After Five Years of War in Syria, UN Passes Resolution on Talks: Can Russia Shape Those Talks on the Ground?

Russian Federation President Vladimir Putin remains confident about Russia’s intervention in Syria. He has outlined Russia’s objectives there and is providing the Russian Federation Armed Forces what they need to achieve them. UN Security Council Resolution on Syria 2254 calls for talks, but leaves the matter of Syrian President Bashar al-Assad’s presidency open and allows for continued action against ISIS and other Islamic militants. That leaves Putin able to use the forces of Russia and its allies in Syria to help Assad remain in power.

According to a December 18, 2015 New York Times article entitled “After Five Years of War in Syria, UN Passes Resolution on Talks,” the UN Security Council, by a vote of 15-0, adopted a resolution calling for a cease-fire and a peace process that holds the distant prospect of ending the Syrian civil war. It was reportedly the result of a long term effort of the US and Russia to find common interests to stop the violence in the war-torn country. However, although a plan was agreed upon unanimously on December 18th, sharp differences remain between the US and Russian positions. Russia’s key demand is that Syrian President Bashar al-Assad be allowed to remain in power. It is a position also supported by China and Iran. For the US, removing Assad from power in Damascus is a requirement. The resolution makes no mention of whether Syrian President Bashar al-Assad would be able to remain in power or run in any future elections. In truth, what the plan will mean on the ground is uncertain. As US Secretary of State John Kerry stated with humility on December 18th at the UN Security Council, “No one is sitting here today suggesting to anybody that the road ahead is a gilded path. It is complicated. It will remain complicated. But this at least demands that the parties come to the table.”

UN Security Council Resolution on Syria 2254 essentially calls for the following: a ceasefire must be established and formal talks on a political transition must start in early January 2016; groups seen as “terrorists,” including the Islamic State of Iraq and Greater Syria (ISIS) and the Jabhat al-Nusra, are excluded; “offensive and defensive actions” against such groups, referring to US-led and Russia airstrikes, can continue; UN Secretary-General Ban Ki-moon should report by January 18, 2016 on how to monitor the ceasefire; “credible, inclusive, and non-sectarian governance “ should be established within 6 months; free and fair elections” under US supervision to be held within 18 months; and, the political transition should be Syrian led. As a Member of the Permanent Five Members of the UN Security Council, Russia’s role as a party to November 18th Syria meeting was essential, but hardly prosaic given its ties to Syria. As a matter of fact, Russia has a congenial relationship with the Assad regime unlike other Permanent Five Members. Russia has been working closely with Iran to provide the Syrian Government with military support. Indeed, Putin went into Syria both to “stabilize the legitimate authority” of Assad and to fight ISIS. While the administration of US President Barack Obama has been engaged in a desultory effort to remove Assad since 2012, Putin recognized the US would keep working against Assad regime until it fell or ISIS, too strong for the Syrian Opposition to contend with, took control in Syria. Putin has not forgotten the results of the Obama administration’s support of rebels in opposition to Libyan President Muammar el-Gaddafi, a friend of Moscow. Multinational forces under NATO command, mandated to impose a no-fly zone under UN Security Council Resolution 1973, exceeded their mission, destroying pro-Gaddafi forces as part of Operation Unified Protector. Gaddafi’s regime fell; he was killed. To Putin, it was a cunning deceit and dark tragedy. He does not want anything similar to occur in Syria.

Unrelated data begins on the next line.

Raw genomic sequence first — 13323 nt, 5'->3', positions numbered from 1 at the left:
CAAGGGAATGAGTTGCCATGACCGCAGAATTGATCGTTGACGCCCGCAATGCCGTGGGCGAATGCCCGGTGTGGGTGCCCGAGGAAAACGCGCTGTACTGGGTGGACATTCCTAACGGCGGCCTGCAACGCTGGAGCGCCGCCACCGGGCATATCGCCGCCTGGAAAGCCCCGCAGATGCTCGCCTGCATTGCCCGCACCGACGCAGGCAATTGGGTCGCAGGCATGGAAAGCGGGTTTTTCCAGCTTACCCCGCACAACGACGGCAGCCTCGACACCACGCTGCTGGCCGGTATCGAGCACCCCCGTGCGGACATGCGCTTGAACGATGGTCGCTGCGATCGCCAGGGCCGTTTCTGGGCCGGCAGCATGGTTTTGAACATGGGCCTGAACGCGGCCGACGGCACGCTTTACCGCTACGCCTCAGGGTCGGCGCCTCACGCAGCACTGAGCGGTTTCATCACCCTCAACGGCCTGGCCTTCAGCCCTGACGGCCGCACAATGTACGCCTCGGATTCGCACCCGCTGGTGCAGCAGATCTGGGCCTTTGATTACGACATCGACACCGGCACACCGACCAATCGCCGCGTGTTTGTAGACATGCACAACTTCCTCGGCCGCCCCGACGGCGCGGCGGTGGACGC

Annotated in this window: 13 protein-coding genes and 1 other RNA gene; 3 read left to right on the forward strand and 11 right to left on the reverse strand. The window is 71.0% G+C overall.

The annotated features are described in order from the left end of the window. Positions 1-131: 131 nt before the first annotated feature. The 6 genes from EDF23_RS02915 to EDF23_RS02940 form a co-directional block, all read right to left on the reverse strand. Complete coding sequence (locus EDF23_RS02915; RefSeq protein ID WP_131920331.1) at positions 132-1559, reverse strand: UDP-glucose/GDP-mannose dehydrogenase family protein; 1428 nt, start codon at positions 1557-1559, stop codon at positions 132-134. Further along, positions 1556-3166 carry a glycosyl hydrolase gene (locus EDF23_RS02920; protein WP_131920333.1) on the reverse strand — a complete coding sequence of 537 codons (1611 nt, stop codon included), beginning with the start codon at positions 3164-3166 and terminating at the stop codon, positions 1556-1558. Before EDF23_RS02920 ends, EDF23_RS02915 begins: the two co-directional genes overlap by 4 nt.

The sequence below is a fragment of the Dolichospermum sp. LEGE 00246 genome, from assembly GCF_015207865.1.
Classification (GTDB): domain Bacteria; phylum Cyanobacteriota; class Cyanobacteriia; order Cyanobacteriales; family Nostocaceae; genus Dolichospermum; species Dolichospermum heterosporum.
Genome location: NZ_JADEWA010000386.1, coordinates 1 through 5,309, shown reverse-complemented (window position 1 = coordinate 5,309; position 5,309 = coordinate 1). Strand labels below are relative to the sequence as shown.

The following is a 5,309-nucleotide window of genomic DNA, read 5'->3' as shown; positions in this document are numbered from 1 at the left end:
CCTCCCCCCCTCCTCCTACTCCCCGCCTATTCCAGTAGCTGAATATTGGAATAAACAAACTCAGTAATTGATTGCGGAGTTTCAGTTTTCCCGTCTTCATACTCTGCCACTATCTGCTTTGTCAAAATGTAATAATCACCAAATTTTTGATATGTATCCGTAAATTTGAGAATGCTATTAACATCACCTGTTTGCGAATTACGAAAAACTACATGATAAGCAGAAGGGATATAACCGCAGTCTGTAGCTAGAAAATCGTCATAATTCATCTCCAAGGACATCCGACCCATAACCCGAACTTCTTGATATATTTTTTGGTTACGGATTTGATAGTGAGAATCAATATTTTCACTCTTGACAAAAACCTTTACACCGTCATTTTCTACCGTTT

Long before factions of the Syrian Opposition might establish among themselves common facts, presuppositions, and policies for the UN Talks, and before the first vote is cast in UN monitored elections, Russia and its allies may take steps to lengthen Assad’s tenure as president. Russia, is a very capable military superpower. Indeed, Russia could shape the situation on the ground by supporting the Syrian Armed Forces along with forces Iran has brought to, or organized in, Syria. Deliberate progress is being made toward that goal. A large military offensive, purportedly being organized, may allow Syrian, Iranian, and Iranian-led forces to regain control of a large portion of Syrian territory. The Syrian Government might work to “ensure” the political perspectives of local political leaders, administrators, and the civilian population, in reclaimed territory were supportive of Assad. Diplomatic efforts at the UN Talks by Russia and Iran would be conducted in conjunction with the military activity. Perhaps UN Security Council vote, rather than create an agreement for Assad’s removal and transition to a government favorable to the US, EU and some Arab States, may have instead convinced Russia and Iran that shaping events on the ground militarily in Syria is the best way to secure their interests. Principiis obsta (et respice finem). Resist the beginnings (and consider the end). Putin’s decision to go into Syria was not made overnight. Since 2012, he has watched the international community fumble and Syria crumble. He has long considered Russia’s military capabilities and the possibility for their successful use in Syria. He knows what he wants to do and how to do it. He will not become subsumed by Syria. If Russia were to act with more force and increase the pace of its operations in Syria, the Russian Federation Armed Forces would become a decisive factor in Syria and, correlatively, in the UN Talks.